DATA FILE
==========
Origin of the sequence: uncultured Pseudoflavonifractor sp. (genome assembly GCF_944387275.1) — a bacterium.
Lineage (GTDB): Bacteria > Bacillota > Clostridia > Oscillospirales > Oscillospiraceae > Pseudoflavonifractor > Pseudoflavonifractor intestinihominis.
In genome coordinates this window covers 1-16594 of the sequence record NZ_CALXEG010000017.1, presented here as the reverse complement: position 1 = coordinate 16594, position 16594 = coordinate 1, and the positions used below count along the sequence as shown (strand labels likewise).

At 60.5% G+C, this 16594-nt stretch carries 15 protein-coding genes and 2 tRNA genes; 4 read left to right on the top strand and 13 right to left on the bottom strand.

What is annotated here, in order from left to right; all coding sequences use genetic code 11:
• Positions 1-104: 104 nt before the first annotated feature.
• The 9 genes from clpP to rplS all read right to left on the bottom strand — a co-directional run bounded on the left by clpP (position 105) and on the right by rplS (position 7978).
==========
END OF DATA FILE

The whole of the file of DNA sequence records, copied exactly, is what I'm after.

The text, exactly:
Origin of the sequence: uncultured Pseudoflavonifractor sp. (genome assembly GCF_944387275.1) — a bacterium.
Lineage (GTDB): Bacteria > Bacillota > Clostridia > Oscillospirales > Oscillospiraceae > Pseudoflavonifractor > Pseudoflavonifractor intestinihominis.
In genome coordinates this window covers 1-16594 of the sequence record NZ_CALXEG010000017.1, presented here as the reverse complement: position 1 = coordinate 16594, position 16594 = coordinate 1, and the positions used below count along the sequence as shown (strand labels likewise).

At 60.5% G+C, this 16594-nt stretch carries 15 protein-coding genes and 2 tRNA genes; 4 read left to right on the top strand and 13 right to left on the bottom strand.

What is annotated here, in order from left to right; all coding sequences use genetic code 11:
• Positions 1-104: 104 nt before the first annotated feature.
• The 9 genes from clpP to rplS all read right to left on the bottom strand — a co-directional run bounded on the left by clpP (position 105) and on the right by rplS (position 7978).